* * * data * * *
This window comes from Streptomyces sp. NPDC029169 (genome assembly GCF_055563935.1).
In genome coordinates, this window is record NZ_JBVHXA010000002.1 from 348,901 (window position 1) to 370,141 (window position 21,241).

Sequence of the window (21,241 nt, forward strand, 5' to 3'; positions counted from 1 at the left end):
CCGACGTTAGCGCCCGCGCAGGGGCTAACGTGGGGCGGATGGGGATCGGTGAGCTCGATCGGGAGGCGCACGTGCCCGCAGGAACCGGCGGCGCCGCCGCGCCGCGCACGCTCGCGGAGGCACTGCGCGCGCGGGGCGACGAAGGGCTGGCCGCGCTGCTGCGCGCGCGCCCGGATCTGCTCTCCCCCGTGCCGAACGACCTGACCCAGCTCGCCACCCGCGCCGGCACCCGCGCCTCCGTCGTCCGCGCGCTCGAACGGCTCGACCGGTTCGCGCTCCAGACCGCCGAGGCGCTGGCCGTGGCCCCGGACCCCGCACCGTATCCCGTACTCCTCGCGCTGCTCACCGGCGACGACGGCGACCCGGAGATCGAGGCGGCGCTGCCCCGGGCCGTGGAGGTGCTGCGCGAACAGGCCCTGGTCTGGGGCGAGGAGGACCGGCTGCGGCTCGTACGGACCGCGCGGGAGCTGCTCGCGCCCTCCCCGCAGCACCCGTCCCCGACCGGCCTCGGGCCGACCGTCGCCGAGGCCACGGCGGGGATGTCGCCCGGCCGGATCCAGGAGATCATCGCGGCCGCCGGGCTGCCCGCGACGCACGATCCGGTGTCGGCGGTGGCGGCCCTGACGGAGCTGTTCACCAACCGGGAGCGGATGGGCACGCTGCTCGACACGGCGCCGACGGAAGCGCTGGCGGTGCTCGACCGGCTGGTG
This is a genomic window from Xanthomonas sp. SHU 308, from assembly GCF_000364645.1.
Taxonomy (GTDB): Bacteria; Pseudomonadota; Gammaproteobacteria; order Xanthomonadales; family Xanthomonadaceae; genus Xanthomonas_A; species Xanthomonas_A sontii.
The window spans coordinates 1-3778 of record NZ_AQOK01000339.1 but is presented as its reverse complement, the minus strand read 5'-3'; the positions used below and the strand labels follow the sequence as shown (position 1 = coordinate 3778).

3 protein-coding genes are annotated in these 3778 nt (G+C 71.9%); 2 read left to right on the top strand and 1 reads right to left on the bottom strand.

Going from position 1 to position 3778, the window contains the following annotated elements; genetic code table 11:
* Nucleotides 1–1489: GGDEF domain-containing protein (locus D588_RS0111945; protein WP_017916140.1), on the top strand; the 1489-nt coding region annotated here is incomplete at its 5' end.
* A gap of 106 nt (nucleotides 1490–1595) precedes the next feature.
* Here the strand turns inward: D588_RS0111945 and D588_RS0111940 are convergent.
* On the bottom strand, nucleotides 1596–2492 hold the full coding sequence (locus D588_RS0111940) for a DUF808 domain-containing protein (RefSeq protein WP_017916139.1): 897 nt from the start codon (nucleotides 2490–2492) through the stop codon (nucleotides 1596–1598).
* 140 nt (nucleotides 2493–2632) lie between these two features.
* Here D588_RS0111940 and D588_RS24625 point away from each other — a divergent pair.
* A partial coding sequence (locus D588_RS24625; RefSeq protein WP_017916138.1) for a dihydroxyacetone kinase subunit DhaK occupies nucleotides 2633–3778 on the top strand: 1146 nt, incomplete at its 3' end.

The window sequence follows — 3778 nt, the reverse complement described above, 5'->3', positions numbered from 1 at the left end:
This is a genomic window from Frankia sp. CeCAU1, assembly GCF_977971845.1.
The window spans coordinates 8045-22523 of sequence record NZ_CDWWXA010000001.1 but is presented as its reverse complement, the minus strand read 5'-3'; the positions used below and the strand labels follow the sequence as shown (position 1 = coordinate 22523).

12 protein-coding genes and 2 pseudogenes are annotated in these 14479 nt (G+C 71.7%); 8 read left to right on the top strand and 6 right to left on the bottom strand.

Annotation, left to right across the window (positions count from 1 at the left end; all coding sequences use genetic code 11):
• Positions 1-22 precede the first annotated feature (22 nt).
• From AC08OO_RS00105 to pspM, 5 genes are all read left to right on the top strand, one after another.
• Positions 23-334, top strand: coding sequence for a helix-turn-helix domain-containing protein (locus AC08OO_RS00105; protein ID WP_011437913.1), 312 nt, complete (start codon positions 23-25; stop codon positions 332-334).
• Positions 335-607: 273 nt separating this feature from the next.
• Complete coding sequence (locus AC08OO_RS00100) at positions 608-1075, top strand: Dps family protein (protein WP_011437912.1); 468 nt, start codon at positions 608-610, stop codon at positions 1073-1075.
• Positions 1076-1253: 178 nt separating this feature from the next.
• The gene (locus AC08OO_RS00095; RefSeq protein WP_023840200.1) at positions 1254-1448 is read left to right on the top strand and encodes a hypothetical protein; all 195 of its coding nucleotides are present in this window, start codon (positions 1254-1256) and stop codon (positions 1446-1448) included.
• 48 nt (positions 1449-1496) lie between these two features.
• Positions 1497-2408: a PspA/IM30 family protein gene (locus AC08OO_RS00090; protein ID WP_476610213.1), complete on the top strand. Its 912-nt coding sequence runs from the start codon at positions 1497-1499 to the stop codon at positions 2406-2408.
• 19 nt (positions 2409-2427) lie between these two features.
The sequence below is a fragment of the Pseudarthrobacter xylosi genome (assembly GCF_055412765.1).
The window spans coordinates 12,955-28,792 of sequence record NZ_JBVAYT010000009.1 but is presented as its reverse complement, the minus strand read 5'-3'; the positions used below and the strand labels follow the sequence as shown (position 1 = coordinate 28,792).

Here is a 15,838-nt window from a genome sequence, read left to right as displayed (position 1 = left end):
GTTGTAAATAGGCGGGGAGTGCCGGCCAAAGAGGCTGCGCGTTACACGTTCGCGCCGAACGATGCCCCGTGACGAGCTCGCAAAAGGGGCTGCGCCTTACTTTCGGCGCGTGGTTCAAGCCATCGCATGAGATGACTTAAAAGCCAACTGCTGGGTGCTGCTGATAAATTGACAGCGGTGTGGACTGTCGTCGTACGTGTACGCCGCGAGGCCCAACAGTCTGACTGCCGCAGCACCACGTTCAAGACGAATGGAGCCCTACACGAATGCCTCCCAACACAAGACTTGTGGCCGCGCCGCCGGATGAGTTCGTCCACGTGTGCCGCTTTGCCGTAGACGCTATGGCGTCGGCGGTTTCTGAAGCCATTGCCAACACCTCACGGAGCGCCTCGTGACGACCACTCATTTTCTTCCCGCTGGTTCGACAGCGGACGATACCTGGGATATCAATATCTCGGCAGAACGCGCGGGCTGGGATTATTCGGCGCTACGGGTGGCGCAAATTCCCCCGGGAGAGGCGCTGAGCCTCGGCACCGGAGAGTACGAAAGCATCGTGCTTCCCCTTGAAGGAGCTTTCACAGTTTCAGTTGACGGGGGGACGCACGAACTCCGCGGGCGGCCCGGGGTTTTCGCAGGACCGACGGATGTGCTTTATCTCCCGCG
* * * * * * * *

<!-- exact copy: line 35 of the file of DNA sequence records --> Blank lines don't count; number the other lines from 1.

GTTGTAAATAGGCGGGGAGTGCCGGCCAAAGAGGCTGCGCGTTACACGTTCGCGCCGAACGATGCCCCGTGACGAGCTCGCAAAAGGGGCTGCGCCTTACTTTCGGCGCGTGGTTCAAGCCATCGCATGAGATGACTTAAAAGCCAACTGCTGGGTGCTGCTGATAAATTGACAGCGGTGTGGACTGTCGTCGTACGTGTACGCCGCGAGGCCCAACAGTCTGACTGCCGCAGCACCACGTTCAAGACGAATGGAGCCCTACACGAATGCCTCCCAACACAAGACTTGTGGCCGCGCCGCCGGATGAGTTCGTCCACGTGTGCCGCTTTGCCGTAGACGCTATGGCGTCGGCGGTTTCTGAAGCCATTGCCAACACCTCACGGAGCGCCTCGTGACGACCACTCATTTTCTTCCCGCTGGTTCGACAGCGGACGATACCTGGGATATCAATATCTCGGCAGAACGCGCGGGCTGGGATTATTCGGCGCTACGGGTGGCGCAAATTCCCCCGGGAGAGGCGCTGAGCCTCGGCACCGGAGAGTACGAAAGCATCGTGCTTCCCCTTGAAGGAGCTTTCACAGTTTCAGTTGACGGGGGGACGCACGAACTCCGCGGGCGGCCCGGGGTTTTCGCAGGACCGACGGATGTGCTTTATCTCCCGCG